Tennessee’s tenth largest private employer (2001 figures), the Nissan Motor Manufacturing Corporation, U.S.A., is headquartered in Smyrna. It initially represented the single largest foreign investment by a Japanese corporation anywhere in the world. Led by Marvin Runyon, president and chief executive officer, the company broke ground for its Smyrna facility in February 1981. Middle Tennessee’s location, available transportation networks, and affordable labor were key attractions to the Japanese. Tennessee’s “right-to-work” laws were another factor influencing Nissan’s selection. Despite repeated efforts by the United Auto Workers, Nissan’s Smyrna plant remains nonunion. In June 1983 the first Nissan truck rolled off the modern assembly line. At that time, 1,736 employees worked at the factory, which had an annual manufacturing capacity of 120,000 trucks. Resting on a 778-acre site, part of which was once a local stock car “Circle 8” racing track, the factory contained 5.1 million square feet and the overall company investment totaled $760 million.
In May 1984 Runyon announced that the Smyrna factory would start producing the Sentra passenger car, which would be the first Nissan passenger car produced in the United States. The following March, the first Sentra car was completed; the factory’s production capacity reached 250,000 vehicles a year. When the company added a night shift in June 1985, Nissan employed some 3,000 workers.
The next major shift in the company’s fortunes came under the direction of new president and chief executive officer, Jerry L. Benefield, who assumed his position in December 1987. The following April, Benefield announced a $31 million improvement project to assemble engines and axles and to build bumper fascias. A year later, he announced that the factory would begin producing a new vehicle in 1992, requiring a $490 million expansion that would create another 2,000 jobs. In July 1989 the Smyrna facility produced its one-millionth vehicle.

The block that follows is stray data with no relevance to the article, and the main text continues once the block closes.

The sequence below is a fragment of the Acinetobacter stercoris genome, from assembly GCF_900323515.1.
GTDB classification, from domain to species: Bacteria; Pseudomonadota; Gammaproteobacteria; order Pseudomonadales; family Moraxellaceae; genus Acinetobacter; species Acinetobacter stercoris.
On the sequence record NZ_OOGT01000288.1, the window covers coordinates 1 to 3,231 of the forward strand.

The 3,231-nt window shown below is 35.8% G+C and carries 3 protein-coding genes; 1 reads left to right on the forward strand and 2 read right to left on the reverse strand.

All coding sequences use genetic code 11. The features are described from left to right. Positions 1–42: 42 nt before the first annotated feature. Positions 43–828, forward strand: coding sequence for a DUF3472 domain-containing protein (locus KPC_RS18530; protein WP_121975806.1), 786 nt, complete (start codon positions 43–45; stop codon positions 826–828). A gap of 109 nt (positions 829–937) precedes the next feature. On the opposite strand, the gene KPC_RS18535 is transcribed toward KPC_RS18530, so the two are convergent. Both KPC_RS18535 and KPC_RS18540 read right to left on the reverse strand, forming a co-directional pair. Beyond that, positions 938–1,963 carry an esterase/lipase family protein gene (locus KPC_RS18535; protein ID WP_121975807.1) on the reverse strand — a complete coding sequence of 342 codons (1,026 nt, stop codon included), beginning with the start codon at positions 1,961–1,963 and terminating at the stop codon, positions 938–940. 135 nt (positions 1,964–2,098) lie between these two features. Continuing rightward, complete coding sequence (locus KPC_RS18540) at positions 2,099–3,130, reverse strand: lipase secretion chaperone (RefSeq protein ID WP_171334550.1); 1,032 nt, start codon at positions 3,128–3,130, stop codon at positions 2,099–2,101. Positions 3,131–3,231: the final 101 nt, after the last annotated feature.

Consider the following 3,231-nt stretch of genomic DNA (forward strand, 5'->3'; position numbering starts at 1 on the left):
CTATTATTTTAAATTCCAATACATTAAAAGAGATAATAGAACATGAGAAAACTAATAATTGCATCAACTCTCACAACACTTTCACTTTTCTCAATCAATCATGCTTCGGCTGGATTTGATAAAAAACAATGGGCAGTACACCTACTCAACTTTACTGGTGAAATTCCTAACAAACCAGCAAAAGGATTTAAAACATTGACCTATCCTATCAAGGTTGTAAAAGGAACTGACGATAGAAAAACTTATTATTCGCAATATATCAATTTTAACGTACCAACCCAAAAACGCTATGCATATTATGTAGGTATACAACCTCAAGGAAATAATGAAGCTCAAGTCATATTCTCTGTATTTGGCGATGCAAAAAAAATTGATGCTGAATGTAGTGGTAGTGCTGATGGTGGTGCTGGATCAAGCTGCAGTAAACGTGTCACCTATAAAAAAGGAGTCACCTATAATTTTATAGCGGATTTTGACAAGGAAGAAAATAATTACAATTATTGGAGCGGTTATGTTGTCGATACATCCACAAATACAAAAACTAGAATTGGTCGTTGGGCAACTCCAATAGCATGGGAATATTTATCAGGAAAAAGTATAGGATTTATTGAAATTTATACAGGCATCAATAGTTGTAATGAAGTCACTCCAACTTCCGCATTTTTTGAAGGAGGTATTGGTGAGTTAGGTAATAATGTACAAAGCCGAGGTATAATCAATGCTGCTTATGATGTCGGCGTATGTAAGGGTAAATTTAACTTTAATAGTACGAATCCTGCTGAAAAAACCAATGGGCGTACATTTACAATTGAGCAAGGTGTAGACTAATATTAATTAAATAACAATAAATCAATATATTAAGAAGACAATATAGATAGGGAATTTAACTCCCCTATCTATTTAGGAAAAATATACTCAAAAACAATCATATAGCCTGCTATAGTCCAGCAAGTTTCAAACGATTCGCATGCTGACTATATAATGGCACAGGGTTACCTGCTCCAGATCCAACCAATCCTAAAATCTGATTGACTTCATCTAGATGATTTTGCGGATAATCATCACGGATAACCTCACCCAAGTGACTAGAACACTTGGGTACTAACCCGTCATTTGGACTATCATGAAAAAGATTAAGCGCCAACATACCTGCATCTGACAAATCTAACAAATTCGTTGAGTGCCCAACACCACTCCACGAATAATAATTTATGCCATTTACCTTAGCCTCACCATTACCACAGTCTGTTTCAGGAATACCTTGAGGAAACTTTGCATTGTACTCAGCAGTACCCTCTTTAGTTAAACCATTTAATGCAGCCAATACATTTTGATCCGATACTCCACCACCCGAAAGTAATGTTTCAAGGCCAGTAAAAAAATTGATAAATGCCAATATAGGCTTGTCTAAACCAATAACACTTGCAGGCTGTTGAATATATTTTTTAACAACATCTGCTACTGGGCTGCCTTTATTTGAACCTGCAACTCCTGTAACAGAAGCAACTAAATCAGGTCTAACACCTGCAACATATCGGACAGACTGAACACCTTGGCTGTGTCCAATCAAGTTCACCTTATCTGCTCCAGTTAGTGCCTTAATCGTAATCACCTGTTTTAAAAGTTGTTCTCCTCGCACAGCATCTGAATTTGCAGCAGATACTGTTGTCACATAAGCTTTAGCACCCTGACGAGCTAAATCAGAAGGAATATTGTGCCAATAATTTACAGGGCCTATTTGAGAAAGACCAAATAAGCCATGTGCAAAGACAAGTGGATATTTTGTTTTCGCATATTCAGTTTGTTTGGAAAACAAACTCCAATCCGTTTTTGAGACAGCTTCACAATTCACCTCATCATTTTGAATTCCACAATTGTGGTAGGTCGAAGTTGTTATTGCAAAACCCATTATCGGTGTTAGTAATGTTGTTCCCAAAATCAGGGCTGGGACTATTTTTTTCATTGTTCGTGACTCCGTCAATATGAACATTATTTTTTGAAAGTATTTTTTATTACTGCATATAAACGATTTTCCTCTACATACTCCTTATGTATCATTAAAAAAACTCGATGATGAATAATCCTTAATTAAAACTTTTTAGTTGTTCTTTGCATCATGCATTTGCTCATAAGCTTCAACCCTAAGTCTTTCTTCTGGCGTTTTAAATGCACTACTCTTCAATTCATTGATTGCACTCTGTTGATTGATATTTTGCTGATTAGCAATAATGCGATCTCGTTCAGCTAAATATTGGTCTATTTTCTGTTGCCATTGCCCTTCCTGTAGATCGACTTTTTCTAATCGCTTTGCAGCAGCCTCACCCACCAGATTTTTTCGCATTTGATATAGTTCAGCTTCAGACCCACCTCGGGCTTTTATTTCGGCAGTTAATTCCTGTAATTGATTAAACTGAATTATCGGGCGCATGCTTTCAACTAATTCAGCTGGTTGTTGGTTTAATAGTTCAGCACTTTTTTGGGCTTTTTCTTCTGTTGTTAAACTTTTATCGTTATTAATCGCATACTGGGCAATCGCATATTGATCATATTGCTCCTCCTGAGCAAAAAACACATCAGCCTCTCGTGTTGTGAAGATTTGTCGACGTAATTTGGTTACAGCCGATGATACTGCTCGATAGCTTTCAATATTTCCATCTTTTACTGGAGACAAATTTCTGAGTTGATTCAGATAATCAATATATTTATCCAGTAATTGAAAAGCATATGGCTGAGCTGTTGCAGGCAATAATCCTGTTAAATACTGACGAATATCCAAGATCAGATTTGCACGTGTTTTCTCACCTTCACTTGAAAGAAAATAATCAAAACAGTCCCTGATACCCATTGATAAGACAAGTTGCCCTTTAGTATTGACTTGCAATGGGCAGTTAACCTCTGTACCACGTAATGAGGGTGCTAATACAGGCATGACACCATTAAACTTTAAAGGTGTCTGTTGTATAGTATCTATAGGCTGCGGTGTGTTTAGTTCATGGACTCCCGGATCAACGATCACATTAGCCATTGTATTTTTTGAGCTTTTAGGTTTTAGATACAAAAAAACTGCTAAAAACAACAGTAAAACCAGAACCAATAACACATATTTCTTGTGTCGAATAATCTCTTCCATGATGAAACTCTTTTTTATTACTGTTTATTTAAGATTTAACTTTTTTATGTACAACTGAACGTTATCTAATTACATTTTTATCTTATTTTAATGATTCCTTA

During the 1990s, Nissan rapidly added new products to its industrial output. The first Altima passenger car rolled off the assembly line in June 1992. Two months later the factory began the engine assembly for the Nissan Quest/Mercury Villager minivan. Nissan’s two millionth vehicle was produced in March 1993. While expanding into new products, company officials also updated old models. In November 1994 the company launched an all-new Sentra model while reintroducing the once popular 200SX sports coupe. Plans for a Nissan Powertrain Assembly plant in Decherd, Tennessee, were announced in 1995 and the factory went into production two years later, with a $50 million expansion planned for 1998. The Frontier light truck first rolled off the assembly line in September 1997.
By the time of the release of the Frontier truck, Nissan had developed into a major force in the Tennessee economy. In 1996 the company produced a total of 414,031 vehicles, including 141,000 Altimas, 105,000 Sentras, and 30,000 200SX coupes. Three years later, the company undertook several important changes. It stopped producing the Sentra car at the Smyrna plant in March 1999. That same month, French automaker Renault invested $5.4 billion in Nissan as it merged with the struggling Japanese automaker. The following month, April 1999, the Smyrna plant produced its first Xterra sports utility vehicle, a model that has proved popular with customers across the nation.
The Renault investment in Nissan led to various corporate changes in 1999 and 2000. Longtime company CEO Jerry Benefield retired in April 2000. In July the company announced new investment and expansion for both the Smyrna and Decherd plants, and that fall Nissan hired 1,000 new employees for the Smyrna plant. By the end of the year, in December 2000, the Smyrna plant had produced its 5 millionth vehicle. In 2001 the company counted 6,400 employees at its Smyrna and Decherd plants.